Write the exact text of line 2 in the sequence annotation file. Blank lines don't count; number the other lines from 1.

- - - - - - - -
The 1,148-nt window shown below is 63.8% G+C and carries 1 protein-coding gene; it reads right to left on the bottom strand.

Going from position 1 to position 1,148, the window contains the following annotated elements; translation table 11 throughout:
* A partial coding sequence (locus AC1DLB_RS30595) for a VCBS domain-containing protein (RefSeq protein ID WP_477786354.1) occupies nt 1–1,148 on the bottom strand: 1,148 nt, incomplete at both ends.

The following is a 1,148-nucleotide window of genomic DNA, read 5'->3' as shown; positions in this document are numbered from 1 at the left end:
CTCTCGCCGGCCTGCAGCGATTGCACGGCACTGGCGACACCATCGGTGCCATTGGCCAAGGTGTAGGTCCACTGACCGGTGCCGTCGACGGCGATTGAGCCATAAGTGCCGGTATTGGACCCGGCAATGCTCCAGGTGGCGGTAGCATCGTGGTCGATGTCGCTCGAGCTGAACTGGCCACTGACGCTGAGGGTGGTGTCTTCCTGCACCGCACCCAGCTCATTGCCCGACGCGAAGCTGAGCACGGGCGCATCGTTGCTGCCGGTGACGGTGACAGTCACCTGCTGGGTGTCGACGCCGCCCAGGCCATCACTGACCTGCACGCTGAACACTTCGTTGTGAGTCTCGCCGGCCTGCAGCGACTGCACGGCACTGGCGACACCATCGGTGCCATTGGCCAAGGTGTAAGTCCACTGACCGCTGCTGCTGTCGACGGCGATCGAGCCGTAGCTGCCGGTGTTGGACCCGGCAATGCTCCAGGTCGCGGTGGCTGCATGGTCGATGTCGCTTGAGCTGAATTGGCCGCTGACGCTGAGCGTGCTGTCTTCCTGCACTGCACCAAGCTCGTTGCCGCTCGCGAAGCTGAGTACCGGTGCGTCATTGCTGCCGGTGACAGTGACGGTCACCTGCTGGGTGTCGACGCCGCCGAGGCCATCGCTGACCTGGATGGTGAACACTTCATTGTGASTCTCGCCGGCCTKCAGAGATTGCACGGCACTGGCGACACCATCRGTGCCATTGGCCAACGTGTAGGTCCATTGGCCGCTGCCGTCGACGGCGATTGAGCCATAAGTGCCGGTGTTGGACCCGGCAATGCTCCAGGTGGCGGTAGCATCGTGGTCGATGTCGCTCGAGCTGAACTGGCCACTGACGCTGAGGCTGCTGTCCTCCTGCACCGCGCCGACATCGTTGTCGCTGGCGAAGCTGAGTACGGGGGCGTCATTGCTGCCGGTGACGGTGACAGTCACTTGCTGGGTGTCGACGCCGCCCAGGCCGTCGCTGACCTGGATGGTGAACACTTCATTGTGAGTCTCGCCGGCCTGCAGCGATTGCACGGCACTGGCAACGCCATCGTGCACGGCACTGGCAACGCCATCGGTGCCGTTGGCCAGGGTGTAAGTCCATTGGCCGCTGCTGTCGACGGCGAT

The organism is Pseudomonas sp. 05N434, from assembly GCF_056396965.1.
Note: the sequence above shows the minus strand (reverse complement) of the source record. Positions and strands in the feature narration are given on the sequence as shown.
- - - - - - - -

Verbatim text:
Going from position 1 to position 1,148, the window contains the following annotated elements; translation table 11 throughout: